as TZ’s killing, but could be as explosive.
Ben Langa was the brother of Chief Justice Pius Langa, and of writer
Ben was shot dead in May 1984. The killing was carried out by two gunmen
— Sipho Xulu and Lucky Payi — both of whom were hanged for the killing.
They were helped in the murder of Ben by Joel George Martins, a friend
of Ben’s. Martins took the two killers to the flat where Ben was staying
and called out to him, whereupon Ben opened the door to his murderers.
Martins subsequently applied to the TRC for amnesty for the killing and
explained he had been told by Xulu that they had orders from a senior
commander in Swaziland to kill Ben for having “sold out comrades”.
The man who gave this order was code-named “Ralph”, according to
Martins. It was the same Ralph, or Fear, mentioned above — who drowned
in his own vomit while being detained by the Mbokodo.
But in another twist to this extraordinary tale, the two killers
testified in their Pietermaritzburg trial that the man who gave them
orders to carry out the murder was not Fear, but one “Leonard”.
Jacob Zuma was also due to have testified at the hearing, but failed to
turn up. A TRC amnesty panel was told arrangements had been made for him
to appear, but he had gone to Geneva. George Bizos SC, who appeared for
the Langa family at the hearing, said he had been unable to get a
statement from Zuma.
Fear’s alleged “culpability” has won wide credence, thanks to the ANC
leadership. Thabo Mbeki, for example, submitted a statement to the TRC
which found its way into its final report. It said: “In a few cases,
deliberate misinformation resulted in attacks and assassination in which
dedicated cadres lost their lives. In one of the most painful examples
of this nature, a state agent with an MK name of Fear ordered two cadres
to execute Ben Langa on the grounds that Langa was an agent of the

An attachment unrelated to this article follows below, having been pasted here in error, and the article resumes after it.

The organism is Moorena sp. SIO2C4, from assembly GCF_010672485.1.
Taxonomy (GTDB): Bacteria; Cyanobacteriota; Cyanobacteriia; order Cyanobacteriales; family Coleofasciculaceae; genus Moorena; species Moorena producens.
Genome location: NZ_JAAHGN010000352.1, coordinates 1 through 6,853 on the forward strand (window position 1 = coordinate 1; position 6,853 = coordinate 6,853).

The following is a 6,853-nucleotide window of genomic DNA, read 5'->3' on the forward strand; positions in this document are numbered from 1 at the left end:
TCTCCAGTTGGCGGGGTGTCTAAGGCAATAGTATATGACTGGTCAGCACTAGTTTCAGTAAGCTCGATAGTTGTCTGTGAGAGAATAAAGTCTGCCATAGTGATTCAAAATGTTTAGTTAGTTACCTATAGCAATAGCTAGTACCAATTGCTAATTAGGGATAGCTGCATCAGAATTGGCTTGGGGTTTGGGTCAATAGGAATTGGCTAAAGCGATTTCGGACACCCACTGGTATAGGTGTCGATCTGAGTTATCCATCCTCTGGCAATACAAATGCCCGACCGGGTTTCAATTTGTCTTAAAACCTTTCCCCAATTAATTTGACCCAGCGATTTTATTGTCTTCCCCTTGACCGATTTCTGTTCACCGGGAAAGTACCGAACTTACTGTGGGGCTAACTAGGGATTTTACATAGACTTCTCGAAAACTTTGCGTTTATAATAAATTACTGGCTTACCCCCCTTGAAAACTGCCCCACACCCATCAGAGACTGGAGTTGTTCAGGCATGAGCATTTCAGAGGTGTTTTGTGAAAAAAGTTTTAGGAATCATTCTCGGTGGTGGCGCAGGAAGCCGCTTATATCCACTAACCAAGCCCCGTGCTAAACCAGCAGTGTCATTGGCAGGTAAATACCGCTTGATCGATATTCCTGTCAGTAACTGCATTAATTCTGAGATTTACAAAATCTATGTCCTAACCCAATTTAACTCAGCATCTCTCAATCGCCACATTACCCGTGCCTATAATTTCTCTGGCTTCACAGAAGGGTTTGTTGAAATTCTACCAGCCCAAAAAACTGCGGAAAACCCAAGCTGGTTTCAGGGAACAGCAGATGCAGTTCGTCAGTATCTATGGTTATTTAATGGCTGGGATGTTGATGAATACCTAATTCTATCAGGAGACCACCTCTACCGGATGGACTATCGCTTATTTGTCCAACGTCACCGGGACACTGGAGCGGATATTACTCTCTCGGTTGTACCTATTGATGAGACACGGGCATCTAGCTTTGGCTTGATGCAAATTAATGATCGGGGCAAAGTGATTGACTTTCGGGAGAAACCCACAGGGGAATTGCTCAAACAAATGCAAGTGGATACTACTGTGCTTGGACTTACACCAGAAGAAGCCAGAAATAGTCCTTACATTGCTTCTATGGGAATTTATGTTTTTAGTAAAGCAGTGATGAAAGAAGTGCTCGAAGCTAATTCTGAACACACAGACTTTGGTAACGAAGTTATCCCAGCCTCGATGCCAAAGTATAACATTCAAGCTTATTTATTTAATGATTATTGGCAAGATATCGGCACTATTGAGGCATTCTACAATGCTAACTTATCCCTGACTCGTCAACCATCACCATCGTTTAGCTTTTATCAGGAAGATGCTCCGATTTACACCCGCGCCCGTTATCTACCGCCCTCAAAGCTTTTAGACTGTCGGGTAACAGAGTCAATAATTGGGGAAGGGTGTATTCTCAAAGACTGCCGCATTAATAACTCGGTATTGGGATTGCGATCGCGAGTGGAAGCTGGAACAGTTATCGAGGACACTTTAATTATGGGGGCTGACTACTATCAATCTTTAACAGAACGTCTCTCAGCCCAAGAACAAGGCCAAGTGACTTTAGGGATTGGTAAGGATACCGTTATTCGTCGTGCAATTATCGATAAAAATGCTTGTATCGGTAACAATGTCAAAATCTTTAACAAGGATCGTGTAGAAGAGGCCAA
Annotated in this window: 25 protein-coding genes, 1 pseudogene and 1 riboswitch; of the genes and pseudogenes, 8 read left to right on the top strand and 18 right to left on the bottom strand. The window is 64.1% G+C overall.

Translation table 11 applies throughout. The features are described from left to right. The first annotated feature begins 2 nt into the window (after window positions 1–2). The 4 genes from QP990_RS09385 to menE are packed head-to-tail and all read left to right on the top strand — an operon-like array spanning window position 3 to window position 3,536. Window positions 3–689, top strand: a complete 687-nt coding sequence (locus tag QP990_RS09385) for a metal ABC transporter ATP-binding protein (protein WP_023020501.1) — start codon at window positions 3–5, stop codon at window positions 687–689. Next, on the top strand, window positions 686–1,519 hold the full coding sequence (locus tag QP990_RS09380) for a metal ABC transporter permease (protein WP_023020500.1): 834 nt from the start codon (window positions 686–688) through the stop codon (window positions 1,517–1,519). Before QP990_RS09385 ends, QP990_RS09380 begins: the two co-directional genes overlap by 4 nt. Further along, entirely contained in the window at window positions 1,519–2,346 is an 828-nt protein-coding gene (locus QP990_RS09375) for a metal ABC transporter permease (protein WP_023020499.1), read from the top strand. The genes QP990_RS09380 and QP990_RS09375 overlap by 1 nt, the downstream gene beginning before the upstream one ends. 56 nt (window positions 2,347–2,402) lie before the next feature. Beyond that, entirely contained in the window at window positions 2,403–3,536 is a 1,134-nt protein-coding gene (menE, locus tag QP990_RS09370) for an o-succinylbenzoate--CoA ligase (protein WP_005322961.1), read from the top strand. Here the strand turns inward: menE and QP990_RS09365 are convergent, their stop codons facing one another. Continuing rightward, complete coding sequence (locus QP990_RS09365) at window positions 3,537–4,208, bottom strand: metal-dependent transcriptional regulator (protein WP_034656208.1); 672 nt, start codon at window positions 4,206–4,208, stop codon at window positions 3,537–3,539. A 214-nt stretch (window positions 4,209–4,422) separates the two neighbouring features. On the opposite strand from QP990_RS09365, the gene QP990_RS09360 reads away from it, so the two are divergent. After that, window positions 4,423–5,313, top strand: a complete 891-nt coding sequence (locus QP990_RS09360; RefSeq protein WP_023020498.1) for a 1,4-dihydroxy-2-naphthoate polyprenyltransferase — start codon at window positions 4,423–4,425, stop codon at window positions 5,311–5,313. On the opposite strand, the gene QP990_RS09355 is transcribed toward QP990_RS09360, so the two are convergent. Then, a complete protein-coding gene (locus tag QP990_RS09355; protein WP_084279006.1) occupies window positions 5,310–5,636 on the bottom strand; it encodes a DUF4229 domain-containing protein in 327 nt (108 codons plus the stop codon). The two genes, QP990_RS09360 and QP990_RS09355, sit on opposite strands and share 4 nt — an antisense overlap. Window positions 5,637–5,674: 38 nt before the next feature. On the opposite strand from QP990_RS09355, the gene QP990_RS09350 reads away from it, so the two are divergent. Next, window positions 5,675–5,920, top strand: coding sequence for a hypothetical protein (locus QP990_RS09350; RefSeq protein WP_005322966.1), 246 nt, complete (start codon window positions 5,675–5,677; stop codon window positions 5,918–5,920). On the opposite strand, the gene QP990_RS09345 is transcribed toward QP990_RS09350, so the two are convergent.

regime. These cadres, Clement Payi and Lucky Xulu, carried out their
orders. This action resulted in serious disruption of underground and
mass democratic structures in the area and intense distress to the Langa
family, which was the obvious intention of Fear’s handlers.
“Once the facts were known to the leadership of the ANC, President Tambo
personally met with the family to explain and apologise for this action.
Xulu and Payi were arrested and executed. A triple murder had been
achieved by the apartheid regime without firing a single shot.”
The basis on which Mbeki was able to identify Fear as a police agent and
a murderer is not known.
The peculiar thing for the Langa family is how the ANC could have
“executed” Ben by mistake when he was so well known in KwaZulu-Natal and
further afield. Ben’s brother Mandla recalls that one of the
trigger-men, Xulu, was a personal friend. Mandla had in a sense
“adopted” the youngster when they were based at the ANC’s Malange camp
In fact, the friendship with Ben was even closer. Xulu testified that
Ben had actually recruited him into the ANC and had helped him get out
of South Africa. In exile Xulu had risen to the rank of battalion
commander before being sent back to kill his sponsor and friend.
Asked by counsel when and where he was given instructions to kill Ben ,
Xulu said it was on the way from Mbabane in a car driven “by the
regional chief of security, Umkhonto weSizwe”.
“While we were in the motor car he then said to me. .. there is a person
who has done us a lot of harm. I asked him: ‘Who is that person?’ He
said the person was Ben Langa. I said: ‘It cannot be Ben Langa.’” He
said he went on to explain his relationship with Ben.
An exhibit in the Pietermaritzburg trial was a decrypted code book. One
entry read: “Ben Langa eliminated on May 20. Reason: Leonard informed us
on the day we left that Ben is the guy who handed two comrades to the
There was only one ANC cadre named Leonard in the region at the time. He
flatly denies having been a “regional chief of security”, or having had
the conversation recounted by Xulu. His only connection with Ben was
that he (Ben) had been seen with a former policeman in Wentworth and he
(Leonard) had sent a report to this effect — to Jacob Zuma.
Beresford is a staff correspondent of The Observer. This article is
based on research for a book he is preparing on commission from Jonathan
Ball publishers, with the support of the Taco Kuiper Fund for
‘We want Zuma, corrupt or not ’
Paddy Harper Published:Feb 22, 2009
ANC Youth League president Julius Malema outdid himself at a rally in
Durban’s Cato Manor yesterday, branding DA leader Helen Zille “racist”,
“colonialist” and “imperialist”.
Her deputy, Joe Seremane’s “ role . .. is to smile at the madam every
time,” he said.
IFP leader Mangosuthu Buthelezi was “Mickey Mouse” and COPE consisted of
“angryists” who “don’ t smile”.
He came to ANC president Jacob Zuma’s defence: “If Zuma is corrupt, then
we want him with all his corruption. We want him with all his
weaknesses. If he is uneducated, then we want him as our uneducated
Zuma, he said, understood SA economics, which amounted to: “Put a bread
on the table. We don’t want sophistication.”